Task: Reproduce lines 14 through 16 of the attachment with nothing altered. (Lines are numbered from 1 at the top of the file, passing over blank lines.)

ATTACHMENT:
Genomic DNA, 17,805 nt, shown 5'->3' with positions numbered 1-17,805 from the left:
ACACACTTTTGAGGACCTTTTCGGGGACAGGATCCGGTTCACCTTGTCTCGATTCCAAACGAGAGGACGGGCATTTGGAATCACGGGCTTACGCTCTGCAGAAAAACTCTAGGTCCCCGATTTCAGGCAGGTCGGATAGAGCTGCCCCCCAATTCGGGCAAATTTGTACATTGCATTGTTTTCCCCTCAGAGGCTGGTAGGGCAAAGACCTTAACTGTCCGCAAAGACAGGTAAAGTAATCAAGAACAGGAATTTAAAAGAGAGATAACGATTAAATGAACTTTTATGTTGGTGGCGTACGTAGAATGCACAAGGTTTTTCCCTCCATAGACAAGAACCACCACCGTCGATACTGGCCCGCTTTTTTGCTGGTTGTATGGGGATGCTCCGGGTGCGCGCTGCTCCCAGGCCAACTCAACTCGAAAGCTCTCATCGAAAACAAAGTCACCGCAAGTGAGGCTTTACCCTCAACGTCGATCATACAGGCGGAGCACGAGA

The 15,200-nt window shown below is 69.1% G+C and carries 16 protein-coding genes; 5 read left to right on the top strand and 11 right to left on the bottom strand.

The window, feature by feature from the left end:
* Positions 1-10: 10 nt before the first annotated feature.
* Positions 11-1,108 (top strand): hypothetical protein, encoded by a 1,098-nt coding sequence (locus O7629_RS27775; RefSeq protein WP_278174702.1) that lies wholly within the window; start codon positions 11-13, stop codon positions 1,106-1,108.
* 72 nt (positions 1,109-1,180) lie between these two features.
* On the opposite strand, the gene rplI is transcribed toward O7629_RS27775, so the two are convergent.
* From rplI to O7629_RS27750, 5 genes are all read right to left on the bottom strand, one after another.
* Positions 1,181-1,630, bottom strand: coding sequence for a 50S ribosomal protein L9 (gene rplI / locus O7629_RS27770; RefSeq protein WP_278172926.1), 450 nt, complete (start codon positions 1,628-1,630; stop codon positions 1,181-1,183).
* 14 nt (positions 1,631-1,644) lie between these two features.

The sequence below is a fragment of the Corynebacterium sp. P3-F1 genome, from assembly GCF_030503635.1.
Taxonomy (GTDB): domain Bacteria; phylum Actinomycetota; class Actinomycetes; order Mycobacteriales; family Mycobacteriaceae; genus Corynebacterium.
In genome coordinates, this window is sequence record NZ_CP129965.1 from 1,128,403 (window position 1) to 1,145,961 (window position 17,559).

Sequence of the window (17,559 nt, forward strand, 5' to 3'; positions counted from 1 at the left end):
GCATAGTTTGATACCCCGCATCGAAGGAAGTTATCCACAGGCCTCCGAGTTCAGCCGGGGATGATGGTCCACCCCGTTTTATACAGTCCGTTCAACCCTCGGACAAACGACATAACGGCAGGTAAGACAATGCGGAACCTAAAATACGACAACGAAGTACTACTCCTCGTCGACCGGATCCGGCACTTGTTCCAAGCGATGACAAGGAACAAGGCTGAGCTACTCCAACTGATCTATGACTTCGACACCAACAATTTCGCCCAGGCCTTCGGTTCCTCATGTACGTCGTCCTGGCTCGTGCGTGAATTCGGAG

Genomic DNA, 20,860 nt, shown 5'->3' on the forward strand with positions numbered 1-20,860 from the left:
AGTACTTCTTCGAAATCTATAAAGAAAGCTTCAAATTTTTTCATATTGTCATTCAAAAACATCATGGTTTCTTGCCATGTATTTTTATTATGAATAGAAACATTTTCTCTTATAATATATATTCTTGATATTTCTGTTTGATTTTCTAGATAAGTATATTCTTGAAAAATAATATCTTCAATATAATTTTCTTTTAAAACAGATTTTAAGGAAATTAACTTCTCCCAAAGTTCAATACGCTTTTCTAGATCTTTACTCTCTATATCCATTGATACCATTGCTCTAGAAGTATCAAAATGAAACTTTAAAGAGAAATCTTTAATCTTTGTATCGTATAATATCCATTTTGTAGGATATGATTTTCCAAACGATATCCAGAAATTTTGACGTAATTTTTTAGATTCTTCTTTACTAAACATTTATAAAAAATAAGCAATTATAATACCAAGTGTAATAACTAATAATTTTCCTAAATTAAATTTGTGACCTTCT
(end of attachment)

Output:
In genome coordinates, this window is sequence record NZ_CP129965.1 from 1,128,403 (window position 1) to 1,145,961 (window position 17,559).

Sequence of the window (17,559 nt, forward strand, 5' to 3'; positions counted from 1 at the left end):
GCATAGTTTGATACCCCGCATCGAAGGAAGTTATCCACAGGCCTCCGAGTTCAGCCGGGGATGATGGTCCACCCCGTTTTATACAGTCCGTTCAACCCTCGGACAAACGACATAACGGCAGGTAAGACAATGCGGAACCTAAAATACGACAACGAAGTACTACTCCTCGTCGACCGGATCCGGCACTTGTTCCAAGCGATGACAAGGAACAAGGCTGAGCTACTCCAACTGATCTATGACTTCGACACCAACAATTTCGCCCAGGCCTTCGGTTCCTCATGTACGTCGTCCTGGCTCGTGCGTGAATTCGGAG